Joey Grace (Early evening of September 11, 1983)
“Ow!” Addie cried out as I struggled to drag a brush through her thick hair. “Daddy, you’re brushing too rough!”
“I’m sorry, Sweetie; I don’t mean to you, but you have a huge knot in the back,” I exclaimed. “And the party is in twenty minutes.”
I was still shocked that Adriene would invite us to her annual dinner party, even without Liv. We weren’t much of friends in highschool and the only reason we’ve kept in touch after all these years was because Liv was a first grade teacher at her husband’s school. With this in mind, I couldn’t help but wonder if they genuinely wanted our presence this year, or if they just felt sorry for us.
“Joseph? Are you home?” I heard Ma call out from downstairs. Apparently, she was now letting herself in.
“That’s why there’s a car parked in the driveway, Ma!” I yelled back as I finally got the brush to go through Addie’s hair. I separated it into two sections, then started braid her red locks into pigtails.
“There’s no need to be smart with me,” Ma said as she entered Addie’s room.
“Then don’t ask stupid questions,” I responded, making Addie giggle.
“You’re setting a bad example for her, you know?” Ma huffed, taking a seat on the bed. “I’m her elder for crying out loud.”
“Not that I don’t heavily enjoy your company, but why are you here?” As soon as I finished up with Addie, I exited the room and headed back to my own to retrieve a jacket out of my closet. Ma followed closely behind.
“The police dropped by the diner today, asking where you were last night. I told them you were with me.”
“You did?” I stopped when I reached the closet doorway and turned back towards her, arms crossed, tapping her foot.
“Yes, but that’s not really the point now, is it? You want to tell me why I had to lie to them?”
“Okay,” I exhaled. “The truth is I went to meet up with Amy last night.”
“Amy? Really?” Ma looked at me with disgust. “Isn’t she married now?”
“Which is exactly why we had to keep it under wraps,” I explained, throwing on my brown bomber-style jacket.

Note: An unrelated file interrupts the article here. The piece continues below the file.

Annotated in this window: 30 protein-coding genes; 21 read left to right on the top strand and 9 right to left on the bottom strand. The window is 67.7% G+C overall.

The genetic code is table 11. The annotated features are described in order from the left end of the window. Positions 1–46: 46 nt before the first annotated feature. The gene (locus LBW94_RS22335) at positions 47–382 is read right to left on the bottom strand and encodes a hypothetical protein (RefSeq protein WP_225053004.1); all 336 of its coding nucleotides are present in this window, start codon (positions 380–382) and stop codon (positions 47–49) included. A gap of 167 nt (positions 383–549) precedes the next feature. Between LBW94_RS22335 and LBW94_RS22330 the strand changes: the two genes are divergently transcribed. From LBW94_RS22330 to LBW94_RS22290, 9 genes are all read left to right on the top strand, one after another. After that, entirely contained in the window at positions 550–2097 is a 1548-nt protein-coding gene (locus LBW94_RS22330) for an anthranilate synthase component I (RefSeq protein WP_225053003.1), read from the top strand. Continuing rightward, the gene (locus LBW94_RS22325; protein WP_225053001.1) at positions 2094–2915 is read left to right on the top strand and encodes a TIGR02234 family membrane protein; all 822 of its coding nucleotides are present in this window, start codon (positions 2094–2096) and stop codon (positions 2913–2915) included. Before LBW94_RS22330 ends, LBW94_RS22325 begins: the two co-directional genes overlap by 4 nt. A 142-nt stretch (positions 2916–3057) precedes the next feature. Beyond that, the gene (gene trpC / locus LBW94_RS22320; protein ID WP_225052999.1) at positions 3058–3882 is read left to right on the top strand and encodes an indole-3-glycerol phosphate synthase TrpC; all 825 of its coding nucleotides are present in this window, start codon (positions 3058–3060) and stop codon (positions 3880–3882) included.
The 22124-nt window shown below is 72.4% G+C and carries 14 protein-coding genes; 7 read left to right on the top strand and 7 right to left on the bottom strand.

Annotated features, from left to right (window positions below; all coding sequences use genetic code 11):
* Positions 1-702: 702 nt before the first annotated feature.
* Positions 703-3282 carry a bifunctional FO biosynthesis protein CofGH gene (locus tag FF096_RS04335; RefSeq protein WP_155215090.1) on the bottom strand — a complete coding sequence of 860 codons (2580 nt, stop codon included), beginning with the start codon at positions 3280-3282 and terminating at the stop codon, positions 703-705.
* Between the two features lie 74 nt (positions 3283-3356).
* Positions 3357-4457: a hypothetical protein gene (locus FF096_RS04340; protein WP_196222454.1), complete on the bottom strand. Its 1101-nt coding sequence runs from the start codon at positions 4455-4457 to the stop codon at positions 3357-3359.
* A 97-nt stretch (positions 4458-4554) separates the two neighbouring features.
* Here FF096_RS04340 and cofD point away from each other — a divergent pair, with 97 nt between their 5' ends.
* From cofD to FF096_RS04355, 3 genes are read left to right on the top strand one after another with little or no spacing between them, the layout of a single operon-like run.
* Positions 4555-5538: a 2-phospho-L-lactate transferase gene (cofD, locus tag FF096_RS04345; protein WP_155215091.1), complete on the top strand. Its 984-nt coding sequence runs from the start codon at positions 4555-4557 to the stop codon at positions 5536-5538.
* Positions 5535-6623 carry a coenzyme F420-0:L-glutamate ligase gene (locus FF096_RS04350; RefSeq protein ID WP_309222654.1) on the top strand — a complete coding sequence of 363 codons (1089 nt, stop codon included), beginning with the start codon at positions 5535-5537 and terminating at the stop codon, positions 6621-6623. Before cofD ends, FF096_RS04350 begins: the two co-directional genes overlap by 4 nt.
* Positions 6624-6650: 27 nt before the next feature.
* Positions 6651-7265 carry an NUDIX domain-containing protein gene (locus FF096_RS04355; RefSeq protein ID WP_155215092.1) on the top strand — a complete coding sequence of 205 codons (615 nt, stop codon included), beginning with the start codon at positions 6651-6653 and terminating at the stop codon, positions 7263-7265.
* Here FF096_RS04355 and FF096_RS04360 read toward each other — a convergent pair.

“Well, don’t tell me you’re sleeping with each other.”
“No, it wasn’t anything like that. Although, we did kiss, but—”
I stared down, at my feet, thinking of the reason why I didn’t sleep with Amy when I had the chance, why the bittersweet memory of Liv wouldn’t let me. That old shack was where I first saw her as more than just one of Amy’s friends; it was our spot. I couldn’t be with another woman in there; I just couldn’t. “It didn’t go anywhere.”
“Well, good. You don’t want to get mixed up with a woman like her anyway.”
My grief quickly turned to anger as soon she said that. Right then, I felt it was as good a time as any to confront her. “Yeah, she told me about the little stunt you pulled that night I came home from New York, how paid her off to stop talking to me. What kind of a mother does that?”
Ma sat down on the edge of my bed. “At the time, I thought I was protecting you.”
“From what?” My voice grew louder as my entire body filled with rage. “From seeing that my best friend, my first love, still gave two shits about me!”
“I saw how heartbroken you were that night, Joseph! How devastated you were when she picked that college boy over you!” Ma yelled at me, standing back up. “You were wallowing in my arms. Do you remember that? Seeing her again would’ve just poured more salt into your wounds. So yeah, I paid her to leave, but only because I cared about you, damnit!”
Before I could say anything, Ma was already halfway out the door. She then stopped to get one last word in.
“And I didn’t want her to leave you alone forever,” she said with her back still towards me. “Just for that night. Any other avoidance she had from was all on her, not me.”
I watched as she made her way down the stairs and out the front door.
“Can we go now?” Asked whined, leaning against the wall outside of her bedroom.
“Yeah, we can go,” I answered, walking over to her.